Risk Perception, Self-Efficacy, Trust in Government, and the Moderating Role of Perceived Social Media Content During the COVID-19 Pandemic


The public’s actions will likely have a significant effect on the course of the novel coronavirus (COVID-19) pandemic. Human behavior is conditioned and shaped by information and people’s perceptions. This study investigated the impact of risk perception on trust in government and self-efficacy. It examined whether the use of social media helped people adopt preventive actions during the pandemic. To test this hypothesis, the researchers gathered data from 512 individuals (students and academics) based in Malaysia during the COVID-19 pandemic. Our results suggested that risk perception had a significant effect on trust in government and self-efficacy. Moreover, these correlations were stronger when social media was used as a source for gathering information on COVID-19. In some cases, it even helped users avoid exposure to the virus. This study assessed the relationship between risk perception and the awareness gained from using social media during the pandemic and highlighted how social media usage influences trust in government and self-efficacy.

Author Biographies

Mohmmed Salah Hassan, University of Malaya, Kuala Lumpur, Malaysia

Mohmmed Salah Hassan is a PhD candidate in the faculty of Economics and Administration at the University of Malaya–Malaysia. His research focuses on Street-Level Bureaucrats' Behavior, Regulation Enforcement, Risk Perception, and Trust in Government.

Hussam Al Halbusi, Dr., Sultan Qaboos University, Muscat, Oman

Dr. Hussam Al Halbusi is working in the Department of Management, College of Economics and Political Science, Hussam obtained his PhD (Management and Administration) at the University of Malaya (UM) under the Faculty of Business and Accountancy in 2020. His research interests lie in the areas of Strategic Management, Business Ethics, Leadership, Human Resources Management, Organizational Psychology, Organizational Sociology, Innovation, Entrepreneurship, SMEs, and Technology Adaption.

Ali Najem, University of Malaya, Kuala Lumpur, Malaysia

Ali Najem is a PhD candidate in the faculty of engineering at the. His research focuses on risk perception and self-efficacy, Artificial intelligence, and control system.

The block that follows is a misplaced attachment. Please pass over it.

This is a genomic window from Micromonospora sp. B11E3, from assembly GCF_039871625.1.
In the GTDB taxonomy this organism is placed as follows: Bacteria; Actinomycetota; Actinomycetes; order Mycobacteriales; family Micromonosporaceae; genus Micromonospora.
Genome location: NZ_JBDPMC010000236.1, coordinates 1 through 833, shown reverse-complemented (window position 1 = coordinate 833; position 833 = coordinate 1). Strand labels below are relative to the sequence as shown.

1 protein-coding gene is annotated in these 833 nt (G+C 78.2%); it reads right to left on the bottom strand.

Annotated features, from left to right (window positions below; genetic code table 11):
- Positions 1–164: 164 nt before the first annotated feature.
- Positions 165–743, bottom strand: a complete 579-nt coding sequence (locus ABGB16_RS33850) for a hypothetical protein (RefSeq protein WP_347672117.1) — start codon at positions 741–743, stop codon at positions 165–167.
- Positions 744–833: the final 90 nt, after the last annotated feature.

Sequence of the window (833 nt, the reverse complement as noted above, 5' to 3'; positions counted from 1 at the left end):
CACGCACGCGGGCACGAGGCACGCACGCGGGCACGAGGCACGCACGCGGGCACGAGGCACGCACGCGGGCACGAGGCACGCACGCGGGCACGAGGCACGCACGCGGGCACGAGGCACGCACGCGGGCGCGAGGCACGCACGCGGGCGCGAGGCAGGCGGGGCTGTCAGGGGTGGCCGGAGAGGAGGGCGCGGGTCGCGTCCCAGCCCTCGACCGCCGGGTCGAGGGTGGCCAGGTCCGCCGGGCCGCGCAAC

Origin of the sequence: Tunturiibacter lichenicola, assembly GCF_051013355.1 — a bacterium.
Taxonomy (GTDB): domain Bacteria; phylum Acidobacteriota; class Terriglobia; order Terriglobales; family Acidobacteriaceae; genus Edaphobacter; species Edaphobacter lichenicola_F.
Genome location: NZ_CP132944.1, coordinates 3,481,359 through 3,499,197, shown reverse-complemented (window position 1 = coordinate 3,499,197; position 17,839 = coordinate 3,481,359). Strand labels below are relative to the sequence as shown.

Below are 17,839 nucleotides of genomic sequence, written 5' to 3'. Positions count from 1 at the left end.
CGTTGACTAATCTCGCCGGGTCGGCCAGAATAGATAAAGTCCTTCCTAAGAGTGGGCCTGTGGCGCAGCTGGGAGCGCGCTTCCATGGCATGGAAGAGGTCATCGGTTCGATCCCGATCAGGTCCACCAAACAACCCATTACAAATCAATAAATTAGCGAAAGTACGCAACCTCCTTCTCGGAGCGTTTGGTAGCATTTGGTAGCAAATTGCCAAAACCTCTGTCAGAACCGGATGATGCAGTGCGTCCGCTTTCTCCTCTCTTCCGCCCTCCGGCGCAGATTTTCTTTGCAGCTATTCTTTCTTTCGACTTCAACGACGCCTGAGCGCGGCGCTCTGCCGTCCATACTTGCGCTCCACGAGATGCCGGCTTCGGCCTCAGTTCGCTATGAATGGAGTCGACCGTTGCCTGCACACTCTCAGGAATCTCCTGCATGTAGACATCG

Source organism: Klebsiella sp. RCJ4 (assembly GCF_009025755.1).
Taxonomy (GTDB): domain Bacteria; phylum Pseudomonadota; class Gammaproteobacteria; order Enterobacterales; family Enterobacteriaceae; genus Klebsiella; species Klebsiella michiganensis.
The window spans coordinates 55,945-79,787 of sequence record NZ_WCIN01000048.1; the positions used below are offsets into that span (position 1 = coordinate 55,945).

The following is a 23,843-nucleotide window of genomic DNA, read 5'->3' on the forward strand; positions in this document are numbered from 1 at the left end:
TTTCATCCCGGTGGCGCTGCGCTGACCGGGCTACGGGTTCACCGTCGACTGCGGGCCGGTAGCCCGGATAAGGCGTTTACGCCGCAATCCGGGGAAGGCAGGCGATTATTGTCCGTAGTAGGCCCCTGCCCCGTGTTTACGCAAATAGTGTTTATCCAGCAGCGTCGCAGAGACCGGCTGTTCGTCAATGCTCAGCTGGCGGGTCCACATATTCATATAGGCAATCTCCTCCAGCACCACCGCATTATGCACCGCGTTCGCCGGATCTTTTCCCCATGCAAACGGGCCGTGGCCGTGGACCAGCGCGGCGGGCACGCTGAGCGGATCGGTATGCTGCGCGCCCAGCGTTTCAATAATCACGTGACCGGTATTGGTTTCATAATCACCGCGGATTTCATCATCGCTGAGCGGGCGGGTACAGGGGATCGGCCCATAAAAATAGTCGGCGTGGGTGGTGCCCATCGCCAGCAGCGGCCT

Asbah Razali, Dr., University of Malaya, Kuala Lumpur, Malaysia

Dr. Asbah Razali is a Senior Lecturer in the Department of Anthropology and Sociology Faculty of Art and Social Sciences, University of Malaya with a specialization in Developmental Psychology. More specifically her work aims to address the areas such as drug abuse, drug rehabilitation, relapse and high-risk behaviour among adolescent. Her contribution to this field included research on drug abuse among women in rehabilitation centre and develop module for former drug addicts.

Fadi Abdel Muniem Abdel Fattah, Dr., A’Sharqiyah University, Ibra, Oman

Dr. Fadi Abdel Muniem Abdel Fattah currently is an Assistant Professor and Acting Dean of College of Business Administration (COBA), A’Sharqiyah University (ASU), Ibra. In the meantime, he has already published two books and several articles in different international journals. His research interests in Consumer Behavior, Service quality, Knowledge sharing.

Kent A. Williams, Dr., Dalhousie University, Halifax, Canada

Dr. Kent A. Williams is an Assistant Professor with the Faculty of Management, Rowe School of Business. He holds a Doctor of Social Science, where his research and praxis focus on leadership studies that are underpinned by fairness, prosperity, and sustainability. The core values that lead him in his life are: courage, empathy, integrity, levity, respect, and wisdom. His “why he does what he does” is to co-inspire human potential. He espouses pedagogy of education as the practice of freedom – where he facilitates learning spaces that embrace failure, reflexivity, creativity, and critical & resilient thinking. He believes this approach enables positive desired futures for living in our rapidly changing world of complexity.


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How to Cite
Hassan, M., Al Halbusi, H., Najem, A., Razali, A., Abdel Fattah, F., & Williams, K. (2021). Risk Perception, Self-Efficacy, Trust in Government, and the Moderating Role of Perceived Social Media Content During the COVID-19 Pandemic. Changing Societies & Personalities, 5(1), 9–35. doi:10.15826/csp.2021.5.1.120